By Daniel Langhorne, Special to the Independent
The Laguna Beach Police Department will replace six of its white patrol vehicles this spring with a new model that comes with a more traditional black and white paint job.
Police Chief Laura Farinella pitched the new color scheme to the Laguna Beach City Council on Feb. 19 for several reasons. Last month, the Irvine Police Department started rotating black and white police vehicles into its motor pool, making Laguna Beach the only police department in Orange County to exclusively use white vehicles.
“Having 6.5 million visitors, we want to stand out, we want to be recognizable when they flag us down and we’re at a scene,” Farinella said.
Over the year’s officers have complained that driving white patrol cars makes it difficult for them to stand out from animal control, parking services, beach patrol, and other city vehicles. Nordic Security also uses white vehicles to patrol clients’ properties in Laguna Beach and some community members have incorrectly assumed they were police vehicles, Farinella said.
Mayor Pro Tem Steve Dicterow and Councilwoman Toni Iseman both said they preferred a new color scheme that features “police” in large letters to make the vehicles eye-catching for both residents and visitors.
Laguna Beach will replace its other eight police vehicles in its fleet once they reach the end of their lifespan.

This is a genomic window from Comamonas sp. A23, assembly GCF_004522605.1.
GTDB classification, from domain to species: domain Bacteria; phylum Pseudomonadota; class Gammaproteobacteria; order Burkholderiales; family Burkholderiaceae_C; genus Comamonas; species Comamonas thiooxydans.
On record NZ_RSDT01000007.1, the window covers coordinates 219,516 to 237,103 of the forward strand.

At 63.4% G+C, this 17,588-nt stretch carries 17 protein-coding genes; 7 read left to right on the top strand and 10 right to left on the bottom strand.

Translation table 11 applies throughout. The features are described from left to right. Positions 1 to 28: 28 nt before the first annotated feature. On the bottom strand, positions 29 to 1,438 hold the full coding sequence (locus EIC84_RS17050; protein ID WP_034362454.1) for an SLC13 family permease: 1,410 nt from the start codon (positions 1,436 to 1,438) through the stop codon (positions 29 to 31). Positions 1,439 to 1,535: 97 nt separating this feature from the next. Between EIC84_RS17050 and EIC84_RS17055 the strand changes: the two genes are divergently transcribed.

Facelift coming to eroded Pearl Street beach stairway
A new beach access stairway is coming to Pearl Street following the Laguna Beach City Council’s vote to spend just over $1 million at its Tuesday meeting.
The existing stairway has been closed since last August because of erosion and low sand levels, according to a staff report. The construction contract awarded to Wright Construction Engineering calls for replacing and improving stairs, landscaping, walkways, and other amenities between the end of Pearl Street and the beach.
Laguna Beach is required to maintain and ensure public access to its beaches under the California Coastal Act; this mission is also codified in the General Plan. Pearl Street follows the beach access improvements at Agate and Thalia streets in 2017, which cost the city $1.8 million.
City officials plan to partially fund the Peal Street project by transferring $510,000 previously dedicated to funding repairs to the beach access stairway on Anita Street. These funds will be restored under next year’s city budget.
Since beach access is vital to Laguna Beach’s economy, it’s important for city leaders to fund public bathrooms, regular trash hauling, and marine safety patrols to ensure the natural resource is maintained for future generations, said Mike Beanan, co-founder of the ocean protection nonprofit Laguna Bluebelt.
“We all want access to the ocean, it’s just how much can we handle,” Beanan said. “As we improve access, we need to think about carrying capacity for the various coves.”
The lack of public bathrooms on the beach below Pearl Street raises the environmental concerns that come with visitors urinating and defecating in the ocean, Beanan said.
Jinger Wallace, also a co-founder of Laguna Beach Bluebelt, points to the recent closure of formerly pristine beaches in Thailand because of uncontrolled parties of tourists who trashed the environment.
“If we are concerned about the numbers of tourists coming to our beaches, we just need to have better enforcement,” Wallace said. “I think our city needs to heavily support our marine safety department.”